The dedication you taught me to have to you, my teammates, our fans when I was tired and didn’t think I had any more to give as the game was on the line, in the final seconds; well, now I knew you knew more. You knew I would need to be dedicated to kids, colleagues, parents, and athletes that would need more from me as a coach and a teacher. You knew I had to be even more dedicated when my family still needed even more of me than what I had already given, after a long day. You knew I would have to dig deep, and find even more fight to finish strong. You knew staying dedicated to those that needed me, would be a character lesson that would define me as a person, didn’t you?
Your expectation that I always be more than I ever thought I could be, the way you believed in me, and pushed me to be greater, was something I thought only you could see. Most days, I thought you were trying to convince yourself that I had “it” in me to overcome life’s obstacles, and to keep going on to find success, post basketball. What I didn’t know, though, was you saw it, and now I believe it. You saw a lot of things, I didn’t see. I am sure you still do.
I never thought that consoling hug after a tough loss that ended our season could be more comforting. I also thought that season-ending, post-game talk was quite possibly the hardest speech you ever had to give to me, our team. That day, that day after my husband passed away, and you drove to my house and held me like a baby on my front porch, that was the hardest talk we ever had to have. When I thought I wanted to give up on the game, because of being in a funk, much like the day I didn’t think I could go on to raise my son without my husband here to help me, well you reminded me that your athletes don’t quit. You wouldn’t let me. When I didn’t think I had another sprint to give to you, another workout to push through, any more strength to get through life after my biggest blow so many years later, you reminded me your athletes were strong. We never quit. We always persevered. We only got back up, laced up our shoes tighter, and practiced harder.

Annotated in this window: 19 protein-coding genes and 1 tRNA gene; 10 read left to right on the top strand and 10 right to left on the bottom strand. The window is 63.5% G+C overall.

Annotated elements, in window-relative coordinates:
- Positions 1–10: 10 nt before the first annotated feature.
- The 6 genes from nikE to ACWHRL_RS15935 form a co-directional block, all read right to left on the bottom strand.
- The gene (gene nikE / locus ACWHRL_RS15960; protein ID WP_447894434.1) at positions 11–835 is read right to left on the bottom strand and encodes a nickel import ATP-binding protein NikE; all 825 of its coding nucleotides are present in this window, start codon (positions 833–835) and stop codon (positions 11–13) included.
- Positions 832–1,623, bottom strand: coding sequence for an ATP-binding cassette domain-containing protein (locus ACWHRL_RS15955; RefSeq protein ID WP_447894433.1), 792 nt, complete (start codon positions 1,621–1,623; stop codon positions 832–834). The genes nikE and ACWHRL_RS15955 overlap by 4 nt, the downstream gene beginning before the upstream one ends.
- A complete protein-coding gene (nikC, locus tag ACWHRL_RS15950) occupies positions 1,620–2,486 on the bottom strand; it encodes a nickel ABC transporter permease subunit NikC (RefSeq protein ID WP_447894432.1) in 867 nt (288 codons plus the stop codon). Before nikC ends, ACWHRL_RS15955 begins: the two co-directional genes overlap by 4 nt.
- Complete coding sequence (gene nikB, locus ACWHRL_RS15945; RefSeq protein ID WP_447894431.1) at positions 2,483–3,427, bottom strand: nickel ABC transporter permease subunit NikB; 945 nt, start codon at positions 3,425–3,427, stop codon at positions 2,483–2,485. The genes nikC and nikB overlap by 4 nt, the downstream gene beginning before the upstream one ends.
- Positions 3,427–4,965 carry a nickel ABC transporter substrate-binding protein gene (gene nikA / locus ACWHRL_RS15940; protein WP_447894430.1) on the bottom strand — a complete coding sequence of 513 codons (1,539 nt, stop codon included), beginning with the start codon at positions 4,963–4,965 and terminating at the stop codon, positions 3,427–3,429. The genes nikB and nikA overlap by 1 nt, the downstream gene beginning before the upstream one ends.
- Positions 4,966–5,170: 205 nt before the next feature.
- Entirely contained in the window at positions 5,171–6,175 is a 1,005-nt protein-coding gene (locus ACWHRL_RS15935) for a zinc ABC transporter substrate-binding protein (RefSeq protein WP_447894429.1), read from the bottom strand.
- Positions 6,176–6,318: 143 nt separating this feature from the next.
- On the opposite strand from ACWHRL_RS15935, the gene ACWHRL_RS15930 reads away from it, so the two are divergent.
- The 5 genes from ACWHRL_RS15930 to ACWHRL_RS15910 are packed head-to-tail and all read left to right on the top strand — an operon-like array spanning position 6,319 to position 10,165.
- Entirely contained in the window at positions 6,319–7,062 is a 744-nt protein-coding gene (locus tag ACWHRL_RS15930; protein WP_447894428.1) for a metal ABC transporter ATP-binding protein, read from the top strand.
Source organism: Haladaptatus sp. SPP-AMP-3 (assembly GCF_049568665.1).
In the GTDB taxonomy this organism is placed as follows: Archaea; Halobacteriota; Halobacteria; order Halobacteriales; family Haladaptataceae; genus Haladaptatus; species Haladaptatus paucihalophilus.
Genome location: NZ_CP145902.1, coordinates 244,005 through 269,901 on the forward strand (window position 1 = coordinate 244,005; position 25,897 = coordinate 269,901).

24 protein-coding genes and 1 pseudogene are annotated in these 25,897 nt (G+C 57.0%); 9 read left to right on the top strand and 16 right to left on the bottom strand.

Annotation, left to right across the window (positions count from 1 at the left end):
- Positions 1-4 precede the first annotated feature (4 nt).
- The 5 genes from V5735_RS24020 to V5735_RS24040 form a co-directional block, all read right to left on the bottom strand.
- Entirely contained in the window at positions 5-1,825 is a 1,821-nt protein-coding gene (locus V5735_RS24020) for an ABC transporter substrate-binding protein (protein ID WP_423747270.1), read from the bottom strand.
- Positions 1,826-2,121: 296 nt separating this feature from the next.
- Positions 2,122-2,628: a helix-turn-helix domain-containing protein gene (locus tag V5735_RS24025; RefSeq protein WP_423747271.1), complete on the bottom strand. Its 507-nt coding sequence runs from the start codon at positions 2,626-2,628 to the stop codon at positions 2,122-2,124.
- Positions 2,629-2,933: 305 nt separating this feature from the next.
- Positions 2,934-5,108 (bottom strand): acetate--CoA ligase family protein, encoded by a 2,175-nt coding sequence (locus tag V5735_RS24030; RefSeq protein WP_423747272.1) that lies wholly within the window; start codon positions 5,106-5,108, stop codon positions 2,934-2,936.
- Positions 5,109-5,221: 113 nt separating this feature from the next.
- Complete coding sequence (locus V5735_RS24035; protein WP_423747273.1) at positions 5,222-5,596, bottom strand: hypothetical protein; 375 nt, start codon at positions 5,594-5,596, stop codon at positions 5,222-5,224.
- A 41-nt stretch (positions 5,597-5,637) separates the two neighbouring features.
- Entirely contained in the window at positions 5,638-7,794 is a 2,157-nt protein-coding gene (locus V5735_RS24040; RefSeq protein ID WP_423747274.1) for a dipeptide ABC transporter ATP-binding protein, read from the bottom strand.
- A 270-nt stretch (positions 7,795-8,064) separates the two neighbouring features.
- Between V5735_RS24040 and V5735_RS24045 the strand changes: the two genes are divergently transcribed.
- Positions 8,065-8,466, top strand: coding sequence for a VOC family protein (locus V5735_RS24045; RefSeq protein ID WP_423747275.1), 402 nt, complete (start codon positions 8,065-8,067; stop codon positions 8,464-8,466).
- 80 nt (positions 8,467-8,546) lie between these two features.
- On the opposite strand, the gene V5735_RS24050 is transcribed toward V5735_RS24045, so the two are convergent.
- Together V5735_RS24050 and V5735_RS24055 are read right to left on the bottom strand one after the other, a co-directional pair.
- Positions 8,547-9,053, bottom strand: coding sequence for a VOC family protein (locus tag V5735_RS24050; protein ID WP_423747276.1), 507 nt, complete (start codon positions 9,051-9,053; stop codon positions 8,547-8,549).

Thank you for being my dad, you didn’t have to choose to be. I know you were my coach, but somewhere, you became all of our dad’s too. A bonus dad, a coach-dad. Your athletes spent more waking hours with you, as you monitored us in the hallways, as we perfected our skills, got more shots in, and became “one,” than we did with our own blood-families. You led our pack, just like a dad leads his family. You taught us hard lessons, that you knew we would need in life, so many years later. You showed us tough love, and disciplined us. You gave us wisdom, guidance, and love. You gave us a coach-dad by leading us with your own actions and words spoken on-and-off the court.
All these years later, though, I realized you taught us life. You are pretty darn good with the x’s and o’s, with game strategy and changing from a man-to-man to a diamond-and-one, evident by the records, winning seasons, and amazing athletes you’ve developed along the way. However, what I never knew was it was all a disguise. You taught us life. You gave us every skill we would need to be successful, to keep pushing through, to persevere at life’s blows, and to never quit.
Thanks for being our coach-dad. I could have never made it through life without the lessons you taught us on the court.
One of Your Many Basketball Daughters,